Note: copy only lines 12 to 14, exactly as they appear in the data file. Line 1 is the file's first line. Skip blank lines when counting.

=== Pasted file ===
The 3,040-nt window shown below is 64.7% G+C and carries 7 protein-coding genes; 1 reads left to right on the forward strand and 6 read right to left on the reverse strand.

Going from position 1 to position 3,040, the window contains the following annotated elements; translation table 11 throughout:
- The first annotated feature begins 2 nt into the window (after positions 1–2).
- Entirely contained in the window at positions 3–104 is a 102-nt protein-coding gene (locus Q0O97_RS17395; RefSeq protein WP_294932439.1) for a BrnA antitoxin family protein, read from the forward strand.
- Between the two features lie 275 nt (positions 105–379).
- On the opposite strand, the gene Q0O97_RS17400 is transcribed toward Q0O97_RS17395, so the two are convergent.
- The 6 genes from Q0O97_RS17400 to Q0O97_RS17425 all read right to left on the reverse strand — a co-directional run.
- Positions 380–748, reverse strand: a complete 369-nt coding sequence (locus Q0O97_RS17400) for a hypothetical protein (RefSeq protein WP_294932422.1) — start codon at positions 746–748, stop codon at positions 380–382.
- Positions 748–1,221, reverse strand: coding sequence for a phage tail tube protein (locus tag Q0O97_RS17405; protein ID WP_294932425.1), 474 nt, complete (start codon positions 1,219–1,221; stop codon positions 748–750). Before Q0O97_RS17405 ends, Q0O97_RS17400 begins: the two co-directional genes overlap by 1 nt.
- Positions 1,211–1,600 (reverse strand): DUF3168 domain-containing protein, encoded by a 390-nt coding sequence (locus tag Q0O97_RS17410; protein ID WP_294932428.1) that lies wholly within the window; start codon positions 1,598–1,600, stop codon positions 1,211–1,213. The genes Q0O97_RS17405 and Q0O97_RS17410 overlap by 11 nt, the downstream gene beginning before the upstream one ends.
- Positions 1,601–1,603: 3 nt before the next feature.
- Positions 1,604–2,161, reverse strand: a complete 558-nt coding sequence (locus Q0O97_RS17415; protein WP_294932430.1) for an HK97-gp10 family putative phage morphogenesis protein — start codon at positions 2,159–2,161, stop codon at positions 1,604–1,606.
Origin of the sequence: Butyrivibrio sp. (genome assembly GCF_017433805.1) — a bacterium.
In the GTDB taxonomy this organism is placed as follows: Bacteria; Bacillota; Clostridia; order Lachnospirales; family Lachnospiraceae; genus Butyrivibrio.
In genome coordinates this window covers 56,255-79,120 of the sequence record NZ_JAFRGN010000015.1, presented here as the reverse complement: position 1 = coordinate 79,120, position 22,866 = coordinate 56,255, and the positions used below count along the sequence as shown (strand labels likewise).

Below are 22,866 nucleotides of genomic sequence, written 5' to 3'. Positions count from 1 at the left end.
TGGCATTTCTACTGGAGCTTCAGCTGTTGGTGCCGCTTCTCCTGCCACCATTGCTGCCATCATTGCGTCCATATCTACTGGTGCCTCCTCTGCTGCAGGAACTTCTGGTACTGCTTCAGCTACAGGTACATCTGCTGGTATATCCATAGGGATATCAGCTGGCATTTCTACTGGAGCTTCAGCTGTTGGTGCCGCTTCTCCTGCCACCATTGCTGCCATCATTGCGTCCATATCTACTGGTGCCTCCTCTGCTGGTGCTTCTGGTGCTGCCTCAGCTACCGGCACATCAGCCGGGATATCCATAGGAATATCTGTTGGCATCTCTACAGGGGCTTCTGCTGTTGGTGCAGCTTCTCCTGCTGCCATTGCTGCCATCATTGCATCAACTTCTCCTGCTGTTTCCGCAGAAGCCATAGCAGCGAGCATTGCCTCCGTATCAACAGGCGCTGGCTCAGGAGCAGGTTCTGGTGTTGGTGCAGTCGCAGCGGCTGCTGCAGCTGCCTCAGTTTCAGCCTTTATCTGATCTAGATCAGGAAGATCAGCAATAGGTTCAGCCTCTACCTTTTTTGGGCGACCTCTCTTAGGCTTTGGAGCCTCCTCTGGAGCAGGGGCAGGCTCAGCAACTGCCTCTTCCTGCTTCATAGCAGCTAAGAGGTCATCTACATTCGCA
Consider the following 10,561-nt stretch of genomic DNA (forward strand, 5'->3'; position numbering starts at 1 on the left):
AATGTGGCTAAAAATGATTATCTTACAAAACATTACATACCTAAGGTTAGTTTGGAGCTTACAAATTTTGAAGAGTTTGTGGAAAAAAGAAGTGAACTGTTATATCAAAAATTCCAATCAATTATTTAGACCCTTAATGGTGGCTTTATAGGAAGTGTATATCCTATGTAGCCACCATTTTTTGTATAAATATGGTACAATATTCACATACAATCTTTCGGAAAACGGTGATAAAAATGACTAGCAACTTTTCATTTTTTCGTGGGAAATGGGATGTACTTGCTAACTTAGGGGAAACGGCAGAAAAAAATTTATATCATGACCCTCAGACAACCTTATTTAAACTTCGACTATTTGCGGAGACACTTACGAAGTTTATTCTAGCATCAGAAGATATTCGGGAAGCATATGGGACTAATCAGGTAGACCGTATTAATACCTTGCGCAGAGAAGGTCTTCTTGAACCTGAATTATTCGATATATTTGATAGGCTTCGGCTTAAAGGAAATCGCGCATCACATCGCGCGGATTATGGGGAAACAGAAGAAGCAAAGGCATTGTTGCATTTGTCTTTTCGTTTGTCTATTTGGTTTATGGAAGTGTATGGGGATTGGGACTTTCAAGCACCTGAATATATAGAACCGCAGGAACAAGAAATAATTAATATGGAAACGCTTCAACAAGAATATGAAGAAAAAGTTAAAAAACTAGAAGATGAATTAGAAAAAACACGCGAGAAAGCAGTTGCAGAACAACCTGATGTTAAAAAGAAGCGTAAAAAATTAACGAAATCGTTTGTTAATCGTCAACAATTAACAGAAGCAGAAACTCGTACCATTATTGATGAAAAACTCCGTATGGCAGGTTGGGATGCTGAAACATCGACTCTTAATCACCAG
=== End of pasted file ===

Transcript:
- Positions 1,604–2,161, reverse strand: a complete 558-nt coding sequence (locus Q0O97_RS17415; protein WP_294932430.1) for an HK97-gp10 family putative phage morphogenesis protein — start codon at positions 2,159–2,161, stop codon at positions 1,604–1,606.
Origin of the sequence: Butyrivibrio sp. (genome assembly GCF_017433805.1) — a bacterium.
In the GTDB taxonomy this organism is placed as follows: Bacteria; Bacillota; Clostridia; order Lachnospirales; family Lachnospiraceae; genus Butyrivibrio.